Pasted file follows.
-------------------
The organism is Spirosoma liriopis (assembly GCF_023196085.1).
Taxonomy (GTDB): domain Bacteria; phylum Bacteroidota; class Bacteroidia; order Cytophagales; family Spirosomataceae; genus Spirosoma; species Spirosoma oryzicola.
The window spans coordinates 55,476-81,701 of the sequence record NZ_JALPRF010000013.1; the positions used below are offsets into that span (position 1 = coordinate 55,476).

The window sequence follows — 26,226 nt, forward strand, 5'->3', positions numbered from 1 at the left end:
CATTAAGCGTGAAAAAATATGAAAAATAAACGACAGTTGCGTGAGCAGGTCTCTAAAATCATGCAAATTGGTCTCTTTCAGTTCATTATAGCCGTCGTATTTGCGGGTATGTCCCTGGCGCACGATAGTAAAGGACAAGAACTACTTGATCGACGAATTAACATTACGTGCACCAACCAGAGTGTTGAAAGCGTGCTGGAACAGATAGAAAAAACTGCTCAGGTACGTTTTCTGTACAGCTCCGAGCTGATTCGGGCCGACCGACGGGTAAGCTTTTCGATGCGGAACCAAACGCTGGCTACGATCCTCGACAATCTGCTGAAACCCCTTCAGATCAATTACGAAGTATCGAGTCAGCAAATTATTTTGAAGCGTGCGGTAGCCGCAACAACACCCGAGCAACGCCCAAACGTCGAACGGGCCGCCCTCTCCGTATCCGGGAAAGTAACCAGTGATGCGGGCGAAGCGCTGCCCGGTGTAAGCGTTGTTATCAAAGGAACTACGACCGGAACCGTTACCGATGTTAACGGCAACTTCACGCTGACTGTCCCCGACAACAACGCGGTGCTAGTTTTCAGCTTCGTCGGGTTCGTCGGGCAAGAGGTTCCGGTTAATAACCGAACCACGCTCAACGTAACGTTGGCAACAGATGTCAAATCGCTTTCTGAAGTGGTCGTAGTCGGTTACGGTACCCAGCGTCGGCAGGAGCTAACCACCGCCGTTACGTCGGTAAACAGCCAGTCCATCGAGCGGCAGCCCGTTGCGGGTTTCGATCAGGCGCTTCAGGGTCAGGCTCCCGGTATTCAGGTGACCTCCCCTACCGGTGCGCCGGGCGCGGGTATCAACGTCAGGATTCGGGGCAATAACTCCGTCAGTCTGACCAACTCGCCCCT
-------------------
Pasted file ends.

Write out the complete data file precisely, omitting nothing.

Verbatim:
The organism is Spirosoma liriopis (assembly GCF_023196085.1).
Taxonomy (GTDB): domain Bacteria; phylum Bacteroidota; class Bacteroidia; order Cytophagales; family Spirosomataceae; genus Spirosoma; species Spirosoma oryzicola.
The window spans coordinates 55,476-81,701 of the sequence record NZ_JALPRF010000013.1; the positions used below are offsets into that span (position 1 = coordinate 55,476).

The window sequence follows — 26,226 nt, forward strand, 5'->3', positions numbered from 1 at the left end:
CATTAAGCGTGAAAAAATATGAAAAATAAACGACAGTTGCGTGAGCAGGTCTCTAAAATCATGCAAATTGGTCTCTTTCAGTTCATTATAGCCGTCGTATTTGCGGGTATGTCCCTGGCGCACGATAGTAAAGGACAAGAACTACTTGATCGACGAATTAACATTACGTGCACCAACCAGAGTGTTGAAAGCGTGCTGGAACAGATAGAAAAAACTGCTCAGGTACGTTTTCTGTACAGCTCCGAGCTGATTCGGGCCGACCGACGGGTAAGCTTTTCGATGCGGAACCAAACGCTGGCTACGATCCTCGACAATCTGCTGAAACCCCTTCAGATCAATTACGAAGTATCGAGTCAGCAAATTATTTTGAAGCGTGCGGTAGCCGCAACAACACCCGAGCAACGCCCAAACGTCGAACGGGCCGCCCTCTCCGTATCCGGGAAAGTAACCAGTGATGCGGGCGAAGCGCTGCCCGGTGTAAGCGTTGTTATCAAAGGAACTACGACCGGAACCGTTACCGATGTTAACGGCAACTTCACGCTGACTGTCCCCGACAACAACGCGGTGCTAGTTTTCAGCTTCGTCGGGTTCGTCGGGCAAGAGGTTCCGGTTAATAACCGAACCACGCTCAACGTAACGTTGGCAACAGATGTCAAATCGCTTTCTGAAGTGGTCGTAGTCGGTTACGGTACCCAGCGTCGGCAGGAGCTAACCACCGCCGTTACGTCGGTAAACAGCCAGTCCATCGAGCGGCAGCCCGTTGCGGGTTTCGATCAGGCGCTTCAGGGTCAGGCTCCCGGTATTCAGGTGACCTCCCCTACCGGTGCGCCGGGCGCGGGTATCAACGTCAGGATTCGGGGCAATAACTCCGTCAGTCTGACCAACTCGCCCCT